Protein in urine
Our previous articles in the “Proteinuria (Protein in urine) Series” explained The “What, How & Why of Proteinuria” & “Clinical & Lab Workup of Proteinuria“
Keeping in sync with the focus of this series, today’s article covers the basic tenets that guide the Treatment of Sustained Proteinuria in kidney disease.
TREATMENT APPROACHES FOR PROTEINURIA
1. Treatment of the underlying cause
TREATMENT OF THE UNDERLYING CAUSE
After confirming the presence of plasma protein in Urine, it is a logical progression for your medical team to try and find out the “root cause” that has been making your kidneys leak protein in the urine.
This calls for a battery of blood tests, imaging studies (Ultrasonography, CT scan and/or MRI of kidneys) and if required, a Renal (kidney) biopsy, to get to the underlying condition.
For instance, let’s take the case of Diabetic Nephropathy (Diabetic Kidney Disease)
Uncontrolled high blood glucose in Diabetes is a leading cause of chronic kidney disease & kidney failure worldwide. It is marked by significant protein loss in urine over time. Once the urine of such a patient tests positive for Protein, a simple blood test can reveal if a person is Diabetic or not, and if yes, whether a Type1 or Type2 Diabetic.
Once such a patient is confirmed to have Diabetic Kidney Disease, the respective medical team starts the patient on specific medicines for intensive blood glucose control & maintenance. Such patients need to be thoroughly explained the importance of taking their medicines regularly to avoid sudden abnormal spikes in blood glucose levels which could otherwise propagate further kidney damage rapidly.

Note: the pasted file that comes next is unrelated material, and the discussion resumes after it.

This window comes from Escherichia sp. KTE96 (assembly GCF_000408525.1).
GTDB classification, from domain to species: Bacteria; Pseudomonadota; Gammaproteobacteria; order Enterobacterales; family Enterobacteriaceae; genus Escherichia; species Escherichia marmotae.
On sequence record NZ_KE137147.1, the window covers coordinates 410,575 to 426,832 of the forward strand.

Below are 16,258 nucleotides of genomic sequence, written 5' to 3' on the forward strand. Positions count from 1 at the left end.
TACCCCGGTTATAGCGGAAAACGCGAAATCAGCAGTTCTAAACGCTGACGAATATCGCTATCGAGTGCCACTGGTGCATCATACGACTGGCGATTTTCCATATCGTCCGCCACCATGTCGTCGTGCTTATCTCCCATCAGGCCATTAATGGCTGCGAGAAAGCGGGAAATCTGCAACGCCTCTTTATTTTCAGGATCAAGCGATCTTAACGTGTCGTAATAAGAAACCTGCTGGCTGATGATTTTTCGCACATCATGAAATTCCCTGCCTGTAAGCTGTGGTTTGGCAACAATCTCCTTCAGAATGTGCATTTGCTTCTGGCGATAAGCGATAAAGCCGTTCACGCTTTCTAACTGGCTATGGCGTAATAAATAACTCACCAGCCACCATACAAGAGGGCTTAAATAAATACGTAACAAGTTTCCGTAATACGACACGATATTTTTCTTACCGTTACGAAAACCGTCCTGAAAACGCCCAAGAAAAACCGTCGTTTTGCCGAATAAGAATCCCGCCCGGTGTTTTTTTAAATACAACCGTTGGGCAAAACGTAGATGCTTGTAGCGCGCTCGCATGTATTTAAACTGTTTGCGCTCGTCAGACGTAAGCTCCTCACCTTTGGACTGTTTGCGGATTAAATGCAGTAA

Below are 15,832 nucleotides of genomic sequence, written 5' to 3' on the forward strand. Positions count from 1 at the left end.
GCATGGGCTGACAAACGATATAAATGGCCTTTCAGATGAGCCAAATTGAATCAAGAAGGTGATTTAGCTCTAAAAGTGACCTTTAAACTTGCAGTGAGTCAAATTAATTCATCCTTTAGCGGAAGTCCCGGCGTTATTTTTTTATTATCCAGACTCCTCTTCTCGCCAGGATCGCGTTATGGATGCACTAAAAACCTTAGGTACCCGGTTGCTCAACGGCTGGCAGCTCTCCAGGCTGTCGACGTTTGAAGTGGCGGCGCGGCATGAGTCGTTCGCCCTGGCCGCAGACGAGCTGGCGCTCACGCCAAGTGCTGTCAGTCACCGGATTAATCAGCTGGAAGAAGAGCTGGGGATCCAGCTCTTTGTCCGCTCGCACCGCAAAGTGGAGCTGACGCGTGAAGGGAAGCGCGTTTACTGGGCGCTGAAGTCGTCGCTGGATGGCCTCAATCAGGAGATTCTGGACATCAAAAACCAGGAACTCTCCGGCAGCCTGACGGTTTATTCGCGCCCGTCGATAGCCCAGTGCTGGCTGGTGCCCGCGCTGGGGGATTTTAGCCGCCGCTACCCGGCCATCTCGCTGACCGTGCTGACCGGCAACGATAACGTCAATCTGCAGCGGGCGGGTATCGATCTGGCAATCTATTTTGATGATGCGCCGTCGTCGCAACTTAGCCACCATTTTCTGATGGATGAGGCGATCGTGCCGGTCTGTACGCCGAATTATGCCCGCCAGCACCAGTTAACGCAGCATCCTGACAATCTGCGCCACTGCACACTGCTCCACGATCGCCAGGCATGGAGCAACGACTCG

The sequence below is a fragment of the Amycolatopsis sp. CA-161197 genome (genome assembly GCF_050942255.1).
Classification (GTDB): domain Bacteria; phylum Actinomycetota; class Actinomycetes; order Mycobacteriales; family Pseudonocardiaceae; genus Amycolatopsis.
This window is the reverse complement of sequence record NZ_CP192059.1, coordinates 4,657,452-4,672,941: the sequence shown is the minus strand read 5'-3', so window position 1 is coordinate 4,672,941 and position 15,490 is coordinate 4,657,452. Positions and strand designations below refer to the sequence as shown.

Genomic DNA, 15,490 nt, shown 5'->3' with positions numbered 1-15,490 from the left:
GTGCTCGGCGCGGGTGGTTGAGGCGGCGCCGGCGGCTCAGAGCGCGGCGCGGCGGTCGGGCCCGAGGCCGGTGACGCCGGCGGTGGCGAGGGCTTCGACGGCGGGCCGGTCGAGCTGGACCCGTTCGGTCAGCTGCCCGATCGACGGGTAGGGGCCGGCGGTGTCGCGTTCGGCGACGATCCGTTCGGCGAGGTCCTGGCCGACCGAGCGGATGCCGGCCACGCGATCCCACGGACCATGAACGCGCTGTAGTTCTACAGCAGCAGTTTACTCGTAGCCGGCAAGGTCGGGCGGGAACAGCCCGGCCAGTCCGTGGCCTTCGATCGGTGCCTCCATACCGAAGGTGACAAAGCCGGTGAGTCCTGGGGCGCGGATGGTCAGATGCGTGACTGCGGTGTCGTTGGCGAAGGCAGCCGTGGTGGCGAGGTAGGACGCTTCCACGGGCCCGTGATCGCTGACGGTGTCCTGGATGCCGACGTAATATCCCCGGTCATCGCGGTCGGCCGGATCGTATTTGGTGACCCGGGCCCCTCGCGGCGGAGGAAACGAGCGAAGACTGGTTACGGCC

During the course of blood glucose-lowering treatments, the medical team may also perform imaging scans such as an Ultrasonography of the patient’s kidneys to assess the extent of kidney damage that has been already done. This, along with separate blood work for kidney function can help the doctor understand the stage of chronic kidney disease that the patient is currently at. This serves as a guide for planning the patient’s further treatment.
Similarly, blood work can help doctors broadly identify whether the cause for damage to kidney filters (& the resulting Proteinuria) has stemmed from a defect in your immune system.
In such cases, doctors may further order an ultrasound scan to understand the extent & pattern (patchy or uniform) of kidney damage. When this category of patients presents early enough, such that they are clinically stable and still have greater than 40% of kidney function remaining, doctors may want to order a Kidney Biopsy.